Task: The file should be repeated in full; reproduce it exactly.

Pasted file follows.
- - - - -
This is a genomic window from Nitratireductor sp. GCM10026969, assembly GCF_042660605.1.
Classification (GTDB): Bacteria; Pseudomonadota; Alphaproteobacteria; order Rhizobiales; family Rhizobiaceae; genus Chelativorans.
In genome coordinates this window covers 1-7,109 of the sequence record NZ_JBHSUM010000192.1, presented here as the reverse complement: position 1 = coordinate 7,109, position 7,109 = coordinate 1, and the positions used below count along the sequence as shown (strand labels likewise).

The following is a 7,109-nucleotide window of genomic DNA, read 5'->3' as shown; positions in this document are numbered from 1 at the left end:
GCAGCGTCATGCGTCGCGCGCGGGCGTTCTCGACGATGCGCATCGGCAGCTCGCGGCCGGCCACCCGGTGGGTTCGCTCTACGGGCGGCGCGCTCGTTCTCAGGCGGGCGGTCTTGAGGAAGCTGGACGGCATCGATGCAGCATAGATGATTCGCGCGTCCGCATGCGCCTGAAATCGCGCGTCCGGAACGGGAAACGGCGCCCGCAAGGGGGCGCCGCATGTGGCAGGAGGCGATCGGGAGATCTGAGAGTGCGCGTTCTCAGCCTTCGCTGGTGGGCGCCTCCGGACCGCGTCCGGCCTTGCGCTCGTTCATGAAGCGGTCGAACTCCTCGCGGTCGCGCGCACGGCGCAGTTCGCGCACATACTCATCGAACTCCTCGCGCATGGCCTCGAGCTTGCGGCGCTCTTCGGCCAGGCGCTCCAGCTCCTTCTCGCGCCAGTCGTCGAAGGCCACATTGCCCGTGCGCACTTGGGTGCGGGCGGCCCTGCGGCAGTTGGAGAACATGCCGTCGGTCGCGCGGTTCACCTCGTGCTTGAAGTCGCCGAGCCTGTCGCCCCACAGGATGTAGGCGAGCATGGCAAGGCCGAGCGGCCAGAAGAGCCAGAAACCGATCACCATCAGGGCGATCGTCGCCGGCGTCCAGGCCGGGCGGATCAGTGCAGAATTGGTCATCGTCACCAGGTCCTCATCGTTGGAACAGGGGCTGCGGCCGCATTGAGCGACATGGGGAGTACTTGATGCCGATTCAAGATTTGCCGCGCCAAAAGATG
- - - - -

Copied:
This is a genomic window from Nitratireductor sp. GCM10026969, assembly GCF_042660605.1.
Classification (GTDB): Bacteria; Pseudomonadota; Alphaproteobacteria; order Rhizobiales; family Rhizobiaceae; genus Chelativorans.
In genome coordinates this window covers 1-7,109 of the sequence record NZ_JBHSUM010000192.1, presented here as the reverse complement: position 1 = coordinate 7,109, position 7,109 = coordinate 1, and the positions used below count along the sequence as shown (strand labels likewise).

The following is a 7,109-nucleotide window of genomic DNA, read 5'->3' as shown; positions in this document are numbered from 1 at the left end:
GCAGCGTCATGCGTCGCGCGCGGGCGTTCTCGACGATGCGCATCGGCAGCTCGCGGCCGGCCACCCGGTGGGTTCGCTCTACGGGCGGCGCGCTCGTTCTCAGGCGGGCGGTCTTGAGGAAGCTGGACGGCATCGATGCAGCATAGATGATTCGCGCGTCCGCATGCGCCTGAAATCGCGCGTCCGGAACGGGAAACGGCGCCCGCAAGGGGGCGCCGCATGTGGCAGGAGGCGATCGGGAGATCTGAGAGTGCGCGTTCTCAGCCTTCGCTGGTGGGCGCCTCCGGACCGCGTCCGGCCTTGCGCTCGTTCATGAAGCGGTCGAACTCCTCGCGGTCGCGCGCACGGCGCAGTTCGCGCACATACTCATCGAACTCCTCGCGCATGGCCTCGAGCTTGCGGCGCTCTTCGGCCAGGCGCTCCAGCTCCTTCTCGCGCCAGTCGTCGAAGGCCACATTGCCCGTGCGCACTTGGGTGCGGGCGGCCCTGCGGCAGTTGGAGAACATGCCGTCGGTCGCGCGGTTCACCTCGTGCTTGAAGTCGCCGAGCCTGTCGCCCCACAGGATGTAGGCGAGCATGGCAAGGCCGAGCGGCCAGAAGAGCCAGAAACCGATCACCATCAGGGCGATCGTCGCCGGCGTCCAGGCCGGGCGGATCAGTGCAGAATTGGTCATCGTCACCAGGTCCTCATCGTTGGAACAGGGGCTGCGGCCGCATTGAGCGACATGGGGAGTACTTGATGCCGATTCAAGATTTGCCGCGCCAAAAGATG